Coleman Hughes Reviews Ibram Kendi on “Anti-Racism” and Capitalism

From an excellent review of How to Be an Antiracist by Coleman Hughes:

“Capitalism is essentially racist,” Kendi proclaims, and “racism is essentially capitalist.” To test this claim, a careful thinker might compare racism in capitalist countries with racism in socialist/Communist ones; or he might compare racism in the private sector with racism in the public sector. Kendi does neither. Instead, he presents the link between capitalism and racism as self-evidently true: “Since the dawn of racial capitalism, when were markets level playing fields? . . . . When could Black people compete equally with White people?” Kendi asks, implying that the answer is “never.”

I can think of several historical examples in which capitalism inspired anti-racism. The most famous is the Plessy v. Ferguson Supreme Court case, when a profit-hungry railroad company––upset that legally mandated segregation meant adding costly train cars––teamed up with a civil rights group to challenge racial segregation. Nor was that case unique. Privately owned bus and trolley companies in the Jim Crow South “frequently resisted segregation” because “separate cars and sections” were “too expensive,” according to one scholarly paper on the subject.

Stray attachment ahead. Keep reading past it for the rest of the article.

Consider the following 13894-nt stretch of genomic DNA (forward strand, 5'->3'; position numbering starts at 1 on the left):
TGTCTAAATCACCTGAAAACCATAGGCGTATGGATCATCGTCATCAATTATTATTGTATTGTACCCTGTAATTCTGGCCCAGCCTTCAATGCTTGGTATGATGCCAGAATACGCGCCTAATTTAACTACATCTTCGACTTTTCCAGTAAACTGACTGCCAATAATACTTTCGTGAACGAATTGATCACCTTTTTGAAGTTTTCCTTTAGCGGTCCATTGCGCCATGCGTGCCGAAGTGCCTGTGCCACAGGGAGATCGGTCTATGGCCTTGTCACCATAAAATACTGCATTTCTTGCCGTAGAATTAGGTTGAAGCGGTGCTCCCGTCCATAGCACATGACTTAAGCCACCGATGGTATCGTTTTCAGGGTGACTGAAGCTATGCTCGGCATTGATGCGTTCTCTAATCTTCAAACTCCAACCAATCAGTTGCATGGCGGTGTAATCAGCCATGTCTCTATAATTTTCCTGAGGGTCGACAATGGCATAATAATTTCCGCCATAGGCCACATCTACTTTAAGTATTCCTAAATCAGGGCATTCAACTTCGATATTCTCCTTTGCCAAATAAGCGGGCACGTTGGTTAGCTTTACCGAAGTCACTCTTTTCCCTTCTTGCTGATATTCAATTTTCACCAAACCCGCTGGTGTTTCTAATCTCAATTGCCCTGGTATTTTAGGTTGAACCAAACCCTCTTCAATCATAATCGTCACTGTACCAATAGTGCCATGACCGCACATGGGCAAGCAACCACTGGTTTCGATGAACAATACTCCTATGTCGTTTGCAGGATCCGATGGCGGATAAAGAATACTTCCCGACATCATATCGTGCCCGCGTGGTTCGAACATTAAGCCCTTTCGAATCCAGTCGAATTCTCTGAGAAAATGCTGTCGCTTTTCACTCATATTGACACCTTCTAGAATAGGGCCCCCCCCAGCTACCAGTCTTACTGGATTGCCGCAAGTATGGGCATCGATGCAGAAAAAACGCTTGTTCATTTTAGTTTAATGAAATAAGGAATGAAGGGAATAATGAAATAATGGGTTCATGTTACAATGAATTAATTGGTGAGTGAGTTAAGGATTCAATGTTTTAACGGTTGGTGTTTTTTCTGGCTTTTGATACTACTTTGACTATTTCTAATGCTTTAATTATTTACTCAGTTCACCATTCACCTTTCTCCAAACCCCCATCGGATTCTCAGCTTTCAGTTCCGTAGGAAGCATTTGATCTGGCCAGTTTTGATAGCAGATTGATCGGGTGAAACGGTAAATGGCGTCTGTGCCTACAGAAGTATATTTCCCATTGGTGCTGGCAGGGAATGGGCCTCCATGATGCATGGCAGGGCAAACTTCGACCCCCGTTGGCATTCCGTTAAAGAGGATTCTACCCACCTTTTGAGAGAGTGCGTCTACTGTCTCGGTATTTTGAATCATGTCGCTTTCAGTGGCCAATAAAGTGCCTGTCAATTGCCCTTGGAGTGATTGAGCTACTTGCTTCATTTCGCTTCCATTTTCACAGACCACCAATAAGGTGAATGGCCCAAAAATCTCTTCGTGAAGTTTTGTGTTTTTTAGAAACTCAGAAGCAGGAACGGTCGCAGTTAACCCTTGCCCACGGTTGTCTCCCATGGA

A lesser known example is the South African housing market under Apartheid. Though landlords in whites-only areas were legally barred from renting to nonwhites, vacancies made discrimination against non-white tenants costly. As a result, white landlords often ignored the law. In his book South Africa’s War on Capitalism, economist Walter Williams notes that at least one “whites-only” district was in fact comprised of a majority of nonwhites.

History offers little evidence that capitalism is either inherently racist or antiracist. As a result, Kendi must resort to cherry-picking data to demonstrate a link. Citing a Pew article, he asserts that the “Black unemployment rate has been at least twice as high as the White unemployment rate for the last fifty years” because of the “conjoined twins” of racism and capitalism. But why limit the analysis to the past 50 years? A paper cited in the same Pew article reveals that the black-white unemployment gap was “small or nonexistent before 1940,” when America was arguably more capitalist—and certainly more racist. [“How to Be an Anti-Intellectual,” City Journal]

The entire review is a recommended read.

Laissez-faire Capitalism, defined as the social system based on the principle of individual rights, is in fact the social system that defangs racism by legally banning the initiation of physical force from all relationships.

See Andrew Bernstein’s America: A Racist Nation? and Leftist Supremacy, Not White Supremacy, is the Gravest Threat to Black Lives.